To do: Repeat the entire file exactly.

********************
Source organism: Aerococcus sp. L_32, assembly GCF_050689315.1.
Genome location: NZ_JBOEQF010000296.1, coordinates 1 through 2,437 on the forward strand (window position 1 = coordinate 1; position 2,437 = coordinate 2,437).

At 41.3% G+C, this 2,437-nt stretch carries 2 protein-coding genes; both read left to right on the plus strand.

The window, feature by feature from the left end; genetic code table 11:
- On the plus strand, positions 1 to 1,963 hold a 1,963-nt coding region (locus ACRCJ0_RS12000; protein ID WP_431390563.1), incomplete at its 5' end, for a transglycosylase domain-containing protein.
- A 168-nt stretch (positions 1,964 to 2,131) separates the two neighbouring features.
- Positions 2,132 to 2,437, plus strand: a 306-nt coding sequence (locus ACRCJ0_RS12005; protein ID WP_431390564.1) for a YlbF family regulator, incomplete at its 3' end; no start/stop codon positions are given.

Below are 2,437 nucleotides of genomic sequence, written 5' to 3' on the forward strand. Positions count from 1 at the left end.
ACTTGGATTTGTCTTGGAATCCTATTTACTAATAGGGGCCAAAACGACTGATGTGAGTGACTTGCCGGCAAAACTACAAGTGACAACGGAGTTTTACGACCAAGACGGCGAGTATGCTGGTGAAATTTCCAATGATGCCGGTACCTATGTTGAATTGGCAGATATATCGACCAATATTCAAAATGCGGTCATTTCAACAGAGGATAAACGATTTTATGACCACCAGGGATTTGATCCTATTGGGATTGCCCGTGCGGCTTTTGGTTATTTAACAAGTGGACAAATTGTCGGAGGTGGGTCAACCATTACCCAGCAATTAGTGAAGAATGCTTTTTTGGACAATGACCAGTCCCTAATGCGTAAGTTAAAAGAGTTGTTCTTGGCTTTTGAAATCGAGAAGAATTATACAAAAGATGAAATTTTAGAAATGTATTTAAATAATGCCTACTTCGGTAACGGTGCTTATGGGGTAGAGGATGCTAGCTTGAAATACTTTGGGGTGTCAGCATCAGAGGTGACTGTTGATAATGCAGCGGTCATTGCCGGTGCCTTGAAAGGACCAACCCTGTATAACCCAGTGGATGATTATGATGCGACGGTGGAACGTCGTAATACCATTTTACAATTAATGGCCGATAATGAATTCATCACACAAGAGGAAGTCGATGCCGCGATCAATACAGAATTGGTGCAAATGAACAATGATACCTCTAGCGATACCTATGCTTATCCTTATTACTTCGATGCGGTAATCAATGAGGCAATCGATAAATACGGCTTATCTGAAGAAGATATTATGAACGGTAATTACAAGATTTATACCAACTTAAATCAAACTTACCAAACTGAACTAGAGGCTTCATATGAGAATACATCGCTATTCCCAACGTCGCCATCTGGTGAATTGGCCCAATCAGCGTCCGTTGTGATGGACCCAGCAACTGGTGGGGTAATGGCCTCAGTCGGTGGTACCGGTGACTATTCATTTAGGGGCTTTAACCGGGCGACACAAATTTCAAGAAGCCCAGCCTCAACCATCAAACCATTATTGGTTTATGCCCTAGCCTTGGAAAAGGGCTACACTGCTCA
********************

Source organism: Aerococcus sp. L_32, assembly GCF_050689315.1.
Genome location: NZ_JBOEQF010000296.1, coordinates 1 through 2,437 on the forward strand (window position 1 = coordinate 1; position 2,437 = coordinate 2,437).

At 41.3% G+C, this 2,437-nt stretch carries 2 protein-coding genes; both read left to right on the plus strand.

The window, feature by feature from the left end; genetic code table 11:
- On the plus strand, positions 1 to 1,963 hold a 1,963-nt coding region (locus ACRCJ0_RS12000; protein ID WP_431390563.1), incomplete at its 5' end, for a transglycosylase domain-containing protein.
- A 168-nt stretch (positions 1,964 to 2,131) separates the two neighbouring features.
- Positions 2,132 to 2,437, plus strand: a 306-nt coding sequence (locus ACRCJ0_RS12005; protein ID WP_431390564.1) for a YlbF family regulator, incomplete at its 3' end; no start/stop codon positions are given.

Below are 2,437 nucleotides of genomic sequence, written 5' to 3' on the forward strand. Positions count from 1 at the left end.
ACTTGGATTTGTCTTGGAATCCTATTTACTAATAGGGGCCAAAACGACTGATGTGAGTGACTTGCCGGCAAAACTACAAGTGACAACGGAGTTTTACGACCAAGACGGCGAGTATGCTGGTGAAATTTCCAATGATGCCGGTACCTATGTTGAATTGGCAGATATATCGACCAATATTCAAAATGCGGTCATTTCAACAGAGGATAAACGATTTTATGACCACCAGGGATTTGATCCTATTGGGATTGCCCGTGCGGCTTTTGGTTATTTAACAAGTGGACAAATTGTCGGAGGTGGGTCAACCATTACCCAGCAATTAGTGAAGAATGCTTTTTTGGACAATGACCAGTCCCTAATGCGTAAGTTAAAAGAGTTGTTCTTGGCTTTTGAAATCGAGAAGAATTATACAAAAGATGAAATTTTAGAAATGTATTTAAATAATGCCTACTTCGGTAACGGTGCTTATGGGGTAGAGGATGCTAGCTTGAAATACTTTGGGGTGTCAGCATCAGAGGTGACTGTTGATAATGCAGCGGTCATTGCCGGTGCCTTGAAAGGACCAACCCTGTATAACCCAGTGGATGATTATGATGCGACGGTGGAACGTCGTAATACCATTTTACAATTAATGGCCGATAATGAATTCATCACACAAGAGGAAGTCGATGCCGCGATCAATACAGAATTGGTGCAAATGAACAATGATACCTCTAGCGATACCTATGCTTATCCTTATTACTTCGATGCGGTAATCAATGAGGCAATCGATAAATACGGCTTATCTGAAGAAGATATTATGAACGGTAATTACAAGATTTATACCAACTTAAATCAAACTTACCAAACTGAACTAGAGGCTTCATATGAGAATACATCGCTATTCCCAACGTCGCCATCTGGTGAATTGGCCCAATCAGCGTCCGTTGTGATGGACCCAGCAACTGGTGGGGTAATGGCCTCAGTCGGTGGTACCGGTGACTATTCATTTAGGGGCTTTAACCGGGCGACACAAATTTCAAGAAGCCCAGCCTCAACCATCAAACCATTATTGGTTTATGCCCTAGCCTTGGAAAAGGGCTACACTGCTCA